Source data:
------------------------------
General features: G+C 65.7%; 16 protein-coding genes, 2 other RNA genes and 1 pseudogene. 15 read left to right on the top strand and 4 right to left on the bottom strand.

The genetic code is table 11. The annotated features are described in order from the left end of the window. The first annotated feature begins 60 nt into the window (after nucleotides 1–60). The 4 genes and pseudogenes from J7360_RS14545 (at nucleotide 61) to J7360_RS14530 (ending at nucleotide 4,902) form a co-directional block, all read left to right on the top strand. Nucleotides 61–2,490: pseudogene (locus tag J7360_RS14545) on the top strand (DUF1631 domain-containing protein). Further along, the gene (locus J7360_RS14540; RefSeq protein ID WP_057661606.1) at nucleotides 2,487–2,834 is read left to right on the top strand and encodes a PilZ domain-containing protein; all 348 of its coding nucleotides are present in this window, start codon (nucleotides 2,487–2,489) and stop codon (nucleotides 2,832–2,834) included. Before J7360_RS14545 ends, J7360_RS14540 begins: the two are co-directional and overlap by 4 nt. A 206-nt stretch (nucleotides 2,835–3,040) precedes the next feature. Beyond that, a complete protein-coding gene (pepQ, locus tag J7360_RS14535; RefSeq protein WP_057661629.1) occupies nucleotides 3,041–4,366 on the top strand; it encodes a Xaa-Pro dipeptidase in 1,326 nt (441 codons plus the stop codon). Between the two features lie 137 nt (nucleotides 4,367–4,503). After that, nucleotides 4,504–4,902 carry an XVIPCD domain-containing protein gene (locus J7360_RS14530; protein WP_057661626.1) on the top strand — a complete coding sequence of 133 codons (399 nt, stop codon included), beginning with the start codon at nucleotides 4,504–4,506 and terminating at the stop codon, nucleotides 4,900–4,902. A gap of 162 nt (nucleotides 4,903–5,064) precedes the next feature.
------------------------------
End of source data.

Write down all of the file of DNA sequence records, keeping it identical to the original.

General features: G+C 65.7%; 16 protein-coding genes, 2 other RNA genes and 1 pseudogene. 15 read left to right on the top strand and 4 right to left on the bottom strand.

The genetic code is table 11. The annotated features are described in order from the left end of the window. The first annotated feature begins 60 nt into the window (after nucleotides 1–60). The 4 genes and pseudogenes from J7360_RS14545 (at nucleotide 61) to J7360_RS14530 (ending at nucleotide 4,902) form a co-directional block, all read left to right on the top strand. Nucleotides 61–2,490: pseudogene (locus tag J7360_RS14545) on the top strand (DUF1631 domain-containing protein). Further along, the gene (locus J7360_RS14540; RefSeq protein ID WP_057661606.1) at nucleotides 2,487–2,834 is read left to right on the top strand and encodes a PilZ domain-containing protein; all 348 of its coding nucleotides are present in this window, start codon (nucleotides 2,487–2,489) and stop codon (nucleotides 2,832–2,834) included. Before J7360_RS14545 ends, J7360_RS14540 begins: the two are co-directional and overlap by 4 nt. A 206-nt stretch (nucleotides 2,835–3,040) precedes the next feature. Beyond that, a complete protein-coding gene (pepQ, locus tag J7360_RS14535; RefSeq protein WP_057661629.1) occupies nucleotides 3,041–4,366 on the top strand; it encodes a Xaa-Pro dipeptidase in 1,326 nt (441 codons plus the stop codon). Between the two features lie 137 nt (nucleotides 4,367–4,503). After that, nucleotides 4,504–4,902 carry an XVIPCD domain-containing protein gene (locus J7360_RS14530; protein WP_057661626.1) on the top strand — a complete coding sequence of 133 codons (399 nt, stop codon included), beginning with the start codon at nucleotides 4,504–4,506 and terminating at the stop codon, nucleotides 4,900–4,902. A gap of 162 nt (nucleotides 4,903–5,064) precedes the next feature.